Writing this after a shower while my head’s still swimming with feel-good hormones.
Completed the 40 mile Cotswold Bike Ride today. Rode with two work colleagues, Kath and Sarah and their blokes. All respect to Sarah who was riding a borrowed bike and had done no training whatsoever for the ride but still finished – and her bloke who did the full distance without padded shorts and who suffered consequences which will only become truly evident over the next day or two!
Amazing day. Felt a little awed by the prospect early on and found the same nerves sending me on repeat visits to the loo that I used to suffer when I took son no 2 to his junior cycle races.
But hell, as long as the bike’s ready to go, there’s no more to be done than pack the food, fill the drinks bottles and get to the start line with over 1,000 others.
It was all starting from Bishop’s Cleeve near Cheltenham and as I got closer, there was a steady stream of beautiful people on skinny-tyred dream machines coming towards me. Too early for the start, but then I remembered, elite riders who want to scamper off at a pace are allowed to go at 8.30am.
The rest of us were allowed to go in groups from 9am. Interesting experience, after years of pinning race numbers on son no 2 and watching and waiting for his starts, to be wearing a number myself and queueing up for the startline. Unlike his racing days, I was surrounded by all sorts of bikes, pure-bred racers, hybrids, mountainbikes, tandems, at least one Pashley, a collapsible shopper bike and a traditional sit up and beg with superb leather, fully sprung saddle and leather accoutrements.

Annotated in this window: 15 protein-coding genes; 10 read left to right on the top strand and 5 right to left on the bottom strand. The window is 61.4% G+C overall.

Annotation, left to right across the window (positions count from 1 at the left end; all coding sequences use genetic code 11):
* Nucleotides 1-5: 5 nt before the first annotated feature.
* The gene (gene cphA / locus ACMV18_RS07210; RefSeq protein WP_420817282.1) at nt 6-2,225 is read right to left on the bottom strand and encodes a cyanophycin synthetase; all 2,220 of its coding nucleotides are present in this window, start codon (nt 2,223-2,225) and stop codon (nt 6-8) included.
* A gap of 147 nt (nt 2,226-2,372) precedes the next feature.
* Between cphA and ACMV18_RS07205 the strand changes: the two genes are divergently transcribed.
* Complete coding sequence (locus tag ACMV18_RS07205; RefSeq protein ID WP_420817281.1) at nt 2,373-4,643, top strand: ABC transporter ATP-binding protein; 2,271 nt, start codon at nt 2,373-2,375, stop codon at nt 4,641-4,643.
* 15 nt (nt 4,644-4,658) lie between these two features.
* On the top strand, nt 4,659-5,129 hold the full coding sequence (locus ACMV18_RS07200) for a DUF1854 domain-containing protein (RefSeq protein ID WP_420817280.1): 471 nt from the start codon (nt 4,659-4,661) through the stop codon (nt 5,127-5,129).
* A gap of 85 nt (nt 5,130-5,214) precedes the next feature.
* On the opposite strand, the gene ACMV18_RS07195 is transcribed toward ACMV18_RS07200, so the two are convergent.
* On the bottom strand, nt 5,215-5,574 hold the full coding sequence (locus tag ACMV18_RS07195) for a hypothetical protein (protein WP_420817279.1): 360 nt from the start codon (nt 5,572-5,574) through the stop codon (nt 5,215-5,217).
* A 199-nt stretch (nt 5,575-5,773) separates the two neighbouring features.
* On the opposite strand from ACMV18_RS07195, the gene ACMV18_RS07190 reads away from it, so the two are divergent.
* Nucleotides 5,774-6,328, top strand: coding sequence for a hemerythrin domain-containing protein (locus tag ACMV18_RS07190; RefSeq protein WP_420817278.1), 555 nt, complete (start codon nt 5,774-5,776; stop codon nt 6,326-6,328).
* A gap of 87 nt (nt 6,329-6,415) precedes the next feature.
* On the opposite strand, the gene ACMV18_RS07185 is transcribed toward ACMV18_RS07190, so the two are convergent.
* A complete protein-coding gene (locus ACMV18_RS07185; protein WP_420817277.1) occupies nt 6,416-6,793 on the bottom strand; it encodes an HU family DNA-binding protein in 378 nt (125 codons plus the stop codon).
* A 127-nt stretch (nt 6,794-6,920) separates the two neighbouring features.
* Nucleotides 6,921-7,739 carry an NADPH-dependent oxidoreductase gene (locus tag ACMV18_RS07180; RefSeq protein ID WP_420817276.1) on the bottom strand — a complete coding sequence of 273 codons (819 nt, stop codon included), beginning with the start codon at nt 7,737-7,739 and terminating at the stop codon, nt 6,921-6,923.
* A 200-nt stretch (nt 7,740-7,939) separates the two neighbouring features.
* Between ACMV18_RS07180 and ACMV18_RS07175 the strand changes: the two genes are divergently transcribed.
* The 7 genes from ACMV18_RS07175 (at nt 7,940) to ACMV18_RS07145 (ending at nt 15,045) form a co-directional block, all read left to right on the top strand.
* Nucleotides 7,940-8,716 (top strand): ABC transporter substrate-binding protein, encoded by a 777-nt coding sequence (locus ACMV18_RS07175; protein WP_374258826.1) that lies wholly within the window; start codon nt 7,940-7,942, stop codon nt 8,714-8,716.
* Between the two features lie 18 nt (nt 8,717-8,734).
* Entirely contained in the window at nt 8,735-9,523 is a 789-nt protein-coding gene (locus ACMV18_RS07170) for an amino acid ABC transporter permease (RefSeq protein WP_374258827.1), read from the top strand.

Loving cycling as I do – even though it kind of runs in the family with dad, brother and sons – I sometimes feel I’m a little odd. People ask “But how could you want to do that?” and they find it hard to believe it’s incredibly fitness and mood-enhancing and clears the mind. But being among all those cyclists – at least 1,100 of them all raising funds for the British Heart Foundation – was a kind of validation of my interest – and I really felt relaxed and at home surrounded by like-minded people of all ages.
The training ride (see last blog) a week ago paid off because I didn’t really notice the A40 which was billed as the first big hill. I was still waiting for it when we turned off for Whittington. One of the reasons may have been that a cycling pal who advised me to pump my tyres up to 50psi when I usually run them at less than 30. Ooops. He said “You’ll be flying” and for parts of the ride, I actually felt like I was.
One of the really good bits was freewheeling (wait for it…) UPHILL. The true joy of the Cotswolds isn’t about those honeyed chocolate-box-type cottages or the wonderful perfumes emanating from blousy flower-filled gardens – it’s about the undulating lanes. Where there is an uphill there is a down – if you’re lucky followed immediately by an up. And if you have descended with sufficient abandon, you can make it up the other sidewithout pedalling. That really is ultra-cool.
There was one pretty horrible hill which we hadn’t spotted on the map. It had no name so we called it Big Hill. Kath was the first to spot it.